36 Hours in Philadelphia

During my recent trip to the United States, I spent a jam-packed 36 hours in Philadelphia, the largest city in the state of Pennsylvania. I arrived in Philly around midday on a Thursday and left again the next evening for Washington D.C. Although a large city, you can see plenty of the main sights in a short, one-night stay.

Philadelphia

In Philadelphia, I met up with an old friend and we stayed at the Apple Hostels of Philadelphia. The hostel was really nice, clean and bright and was in an excellent location. However I thought it was ridiculously overpriced – we paid around $45 each for the night (once PA tax and hostelling international membership fees are added), which did not even include breakfast. Also, the rooms are advertised as ’16 bed dorm room’ which I take to mean that there is space for 16 people in the room. No. This meant there was 16 BUNK BEDS, and therefore 32 people in our dorm room. I have never seen a hostel advertise space in this way before, and think it was massive false advertising. So while the hostel was nice, I was not too impressed by the price or room size (especially given the price!).

But back to Philadelphia. On our first day in the city, we spent time exploring Old City, visiting sights such as Elfreth’s Alley (America’s oldest continuously inhabited residential street) and Betsy Ross’ house (widely credited for making the first American flag).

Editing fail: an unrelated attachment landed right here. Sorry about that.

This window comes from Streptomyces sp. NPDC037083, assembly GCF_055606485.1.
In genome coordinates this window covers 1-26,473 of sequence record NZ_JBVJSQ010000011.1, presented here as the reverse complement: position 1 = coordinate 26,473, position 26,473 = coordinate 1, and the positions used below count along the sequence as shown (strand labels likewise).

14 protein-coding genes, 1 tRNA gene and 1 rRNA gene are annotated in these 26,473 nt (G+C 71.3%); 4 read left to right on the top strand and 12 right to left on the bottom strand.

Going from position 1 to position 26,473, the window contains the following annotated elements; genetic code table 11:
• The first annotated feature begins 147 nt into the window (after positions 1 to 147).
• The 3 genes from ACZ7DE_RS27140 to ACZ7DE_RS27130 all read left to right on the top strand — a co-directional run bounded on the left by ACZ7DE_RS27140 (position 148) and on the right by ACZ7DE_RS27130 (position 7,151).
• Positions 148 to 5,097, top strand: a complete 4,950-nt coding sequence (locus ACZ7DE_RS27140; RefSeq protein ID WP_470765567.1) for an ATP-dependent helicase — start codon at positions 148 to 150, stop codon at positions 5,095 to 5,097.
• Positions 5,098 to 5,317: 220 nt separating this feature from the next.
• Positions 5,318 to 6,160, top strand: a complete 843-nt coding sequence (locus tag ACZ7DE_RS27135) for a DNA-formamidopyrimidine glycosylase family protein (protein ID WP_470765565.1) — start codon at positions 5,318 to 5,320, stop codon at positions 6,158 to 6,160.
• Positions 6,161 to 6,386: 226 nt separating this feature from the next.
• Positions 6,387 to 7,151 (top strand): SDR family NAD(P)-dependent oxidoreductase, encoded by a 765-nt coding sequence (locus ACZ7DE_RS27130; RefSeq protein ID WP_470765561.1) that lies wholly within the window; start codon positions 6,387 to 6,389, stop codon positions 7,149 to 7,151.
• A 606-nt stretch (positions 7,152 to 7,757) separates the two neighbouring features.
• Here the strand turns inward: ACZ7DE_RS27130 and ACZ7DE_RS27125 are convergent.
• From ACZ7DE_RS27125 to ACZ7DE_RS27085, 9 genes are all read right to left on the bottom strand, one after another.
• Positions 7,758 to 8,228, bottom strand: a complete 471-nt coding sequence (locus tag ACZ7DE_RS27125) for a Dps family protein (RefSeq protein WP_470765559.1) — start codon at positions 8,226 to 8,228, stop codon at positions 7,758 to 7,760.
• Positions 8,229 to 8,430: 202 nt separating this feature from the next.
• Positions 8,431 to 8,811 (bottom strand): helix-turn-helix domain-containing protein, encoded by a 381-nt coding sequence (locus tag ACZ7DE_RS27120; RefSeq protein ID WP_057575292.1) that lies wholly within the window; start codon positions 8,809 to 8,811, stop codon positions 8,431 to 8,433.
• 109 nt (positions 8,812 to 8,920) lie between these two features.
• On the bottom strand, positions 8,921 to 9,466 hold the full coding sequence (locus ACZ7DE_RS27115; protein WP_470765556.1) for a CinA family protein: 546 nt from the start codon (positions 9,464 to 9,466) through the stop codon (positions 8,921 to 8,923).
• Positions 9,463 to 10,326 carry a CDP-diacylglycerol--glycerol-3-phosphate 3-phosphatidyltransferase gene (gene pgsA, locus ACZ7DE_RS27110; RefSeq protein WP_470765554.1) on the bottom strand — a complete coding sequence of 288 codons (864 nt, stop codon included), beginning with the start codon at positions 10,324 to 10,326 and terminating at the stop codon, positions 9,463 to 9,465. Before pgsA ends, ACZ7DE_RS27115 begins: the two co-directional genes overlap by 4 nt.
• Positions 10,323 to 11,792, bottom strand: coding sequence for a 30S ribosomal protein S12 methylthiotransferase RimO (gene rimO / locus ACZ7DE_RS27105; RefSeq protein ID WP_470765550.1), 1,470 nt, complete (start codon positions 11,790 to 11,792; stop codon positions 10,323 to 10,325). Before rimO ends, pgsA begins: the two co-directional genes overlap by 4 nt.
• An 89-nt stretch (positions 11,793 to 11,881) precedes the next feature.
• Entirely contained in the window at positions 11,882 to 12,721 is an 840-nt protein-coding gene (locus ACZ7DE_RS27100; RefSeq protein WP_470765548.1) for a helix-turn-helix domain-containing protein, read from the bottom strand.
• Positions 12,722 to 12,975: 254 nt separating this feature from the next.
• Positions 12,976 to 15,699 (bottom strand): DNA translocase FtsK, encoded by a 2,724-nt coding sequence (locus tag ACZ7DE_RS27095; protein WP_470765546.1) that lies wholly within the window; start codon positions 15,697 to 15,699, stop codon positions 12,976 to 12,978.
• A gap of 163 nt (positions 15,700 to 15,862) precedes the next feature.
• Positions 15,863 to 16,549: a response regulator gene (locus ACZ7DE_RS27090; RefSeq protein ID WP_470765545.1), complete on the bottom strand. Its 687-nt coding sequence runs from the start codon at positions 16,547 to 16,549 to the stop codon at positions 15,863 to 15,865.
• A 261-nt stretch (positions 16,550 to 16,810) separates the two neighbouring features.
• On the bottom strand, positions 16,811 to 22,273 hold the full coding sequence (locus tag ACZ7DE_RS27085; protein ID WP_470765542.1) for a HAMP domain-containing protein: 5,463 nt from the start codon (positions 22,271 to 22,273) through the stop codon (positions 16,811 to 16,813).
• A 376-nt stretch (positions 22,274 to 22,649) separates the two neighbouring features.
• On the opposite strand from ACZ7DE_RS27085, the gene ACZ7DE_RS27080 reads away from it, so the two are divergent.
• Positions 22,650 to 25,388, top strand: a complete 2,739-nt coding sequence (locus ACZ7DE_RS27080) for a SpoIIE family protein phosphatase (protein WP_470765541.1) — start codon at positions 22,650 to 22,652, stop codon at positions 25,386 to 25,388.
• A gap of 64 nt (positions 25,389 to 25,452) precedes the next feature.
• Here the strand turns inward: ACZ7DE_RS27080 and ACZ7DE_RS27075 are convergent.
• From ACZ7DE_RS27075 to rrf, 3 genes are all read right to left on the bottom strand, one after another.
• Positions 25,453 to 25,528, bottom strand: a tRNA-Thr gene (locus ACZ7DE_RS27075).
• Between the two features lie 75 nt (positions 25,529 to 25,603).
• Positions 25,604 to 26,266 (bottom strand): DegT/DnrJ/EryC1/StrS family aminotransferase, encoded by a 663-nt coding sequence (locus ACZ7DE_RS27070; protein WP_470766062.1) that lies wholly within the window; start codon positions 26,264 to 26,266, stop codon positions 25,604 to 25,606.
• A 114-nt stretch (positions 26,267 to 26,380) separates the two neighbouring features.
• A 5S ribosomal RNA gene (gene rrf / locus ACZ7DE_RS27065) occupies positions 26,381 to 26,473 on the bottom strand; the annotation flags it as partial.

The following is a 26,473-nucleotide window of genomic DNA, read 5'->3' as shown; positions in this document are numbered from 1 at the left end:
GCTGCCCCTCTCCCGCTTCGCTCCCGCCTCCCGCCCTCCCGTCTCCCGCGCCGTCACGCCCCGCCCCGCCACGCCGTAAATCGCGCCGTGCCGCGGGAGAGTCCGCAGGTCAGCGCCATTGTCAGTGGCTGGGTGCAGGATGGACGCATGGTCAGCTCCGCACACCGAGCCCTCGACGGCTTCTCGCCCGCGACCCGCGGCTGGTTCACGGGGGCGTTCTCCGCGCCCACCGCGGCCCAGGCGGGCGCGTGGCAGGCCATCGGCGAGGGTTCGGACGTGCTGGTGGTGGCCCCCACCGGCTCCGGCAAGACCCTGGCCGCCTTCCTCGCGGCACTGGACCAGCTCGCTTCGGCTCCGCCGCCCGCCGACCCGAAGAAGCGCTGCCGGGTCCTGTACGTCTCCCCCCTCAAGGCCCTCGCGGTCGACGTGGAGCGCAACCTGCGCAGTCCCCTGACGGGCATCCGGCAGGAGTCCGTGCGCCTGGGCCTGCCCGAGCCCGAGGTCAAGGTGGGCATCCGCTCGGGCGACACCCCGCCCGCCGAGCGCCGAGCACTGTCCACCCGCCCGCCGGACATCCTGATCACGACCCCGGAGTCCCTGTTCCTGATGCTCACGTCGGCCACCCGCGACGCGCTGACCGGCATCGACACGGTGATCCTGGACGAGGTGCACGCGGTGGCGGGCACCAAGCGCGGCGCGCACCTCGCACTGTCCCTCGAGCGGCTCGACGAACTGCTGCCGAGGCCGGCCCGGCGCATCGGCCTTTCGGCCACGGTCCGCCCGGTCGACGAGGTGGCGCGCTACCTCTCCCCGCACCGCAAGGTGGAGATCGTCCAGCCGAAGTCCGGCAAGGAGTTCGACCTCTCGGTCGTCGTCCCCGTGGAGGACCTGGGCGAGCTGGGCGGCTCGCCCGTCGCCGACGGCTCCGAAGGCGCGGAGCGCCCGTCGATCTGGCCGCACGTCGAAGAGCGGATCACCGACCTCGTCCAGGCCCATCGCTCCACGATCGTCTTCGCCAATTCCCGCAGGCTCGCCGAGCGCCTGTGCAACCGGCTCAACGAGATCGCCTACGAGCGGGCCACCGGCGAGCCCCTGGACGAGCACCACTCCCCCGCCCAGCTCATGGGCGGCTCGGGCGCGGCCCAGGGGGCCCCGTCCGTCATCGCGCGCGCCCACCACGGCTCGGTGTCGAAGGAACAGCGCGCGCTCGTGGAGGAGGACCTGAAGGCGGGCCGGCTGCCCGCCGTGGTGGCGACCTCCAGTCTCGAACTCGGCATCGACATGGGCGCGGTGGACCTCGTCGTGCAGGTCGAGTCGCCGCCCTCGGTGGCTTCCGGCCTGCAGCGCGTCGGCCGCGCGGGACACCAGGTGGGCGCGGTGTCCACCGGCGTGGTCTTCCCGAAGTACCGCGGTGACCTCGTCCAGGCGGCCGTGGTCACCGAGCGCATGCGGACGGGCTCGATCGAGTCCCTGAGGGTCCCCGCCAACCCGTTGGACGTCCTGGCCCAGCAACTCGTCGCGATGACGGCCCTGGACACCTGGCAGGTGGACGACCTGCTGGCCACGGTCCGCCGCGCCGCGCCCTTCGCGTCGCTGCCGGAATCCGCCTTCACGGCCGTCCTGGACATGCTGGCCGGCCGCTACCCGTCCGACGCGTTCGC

Elfreth’s Alley, Philadelphia

Outside Betsy Ross’ house, Philadelphia

We then joined the line to see the Liberty Bell. My undergraduate degree was in American and English Literature, which included many classes in American Studies more broadly (American politics, history and culture). I am fascinated by anything to do with America, and it was really exciting for me to be in one of the oldest cities in the country – a city which contains so much of America’s founding history!

Liberty Bell, Philadelphia

We also had passes to visit Independence Hall (a timed ticket is required, which can be queued for on the day, or ordered online in advance for a fee of $1). After passing through many security checks, we were guided through Independence Hall by an incredibly knowledgable guide who explained the history of the building and it’s role in the signing of the Declaration of Independence and the Constitution. An amazing experience to consolidate all the facts I learnt at university!

Independence Hall: where decisions got made, and constitutions signed!

Independence Hall

Independence Hall

On our second day in the city, we purchased a Phlash bus pass. This is $2 for a single ride, or $5 for an all-day pass. The bus is a similar concept to a hop-on, hop-off tour, but without the tour element. You can jump off at any of the 20 stops, which pass by all the major tourist attractions of the city. First, we took it out to Eastern State Penitentiary. This old prison is famous for redefining the system of separate incarceration, emphasising principles of reform rather than punishment, and became the model for more than 300 prisons worldwide. Today you can visit, and take part in an audio tour for $14 ($10 for students).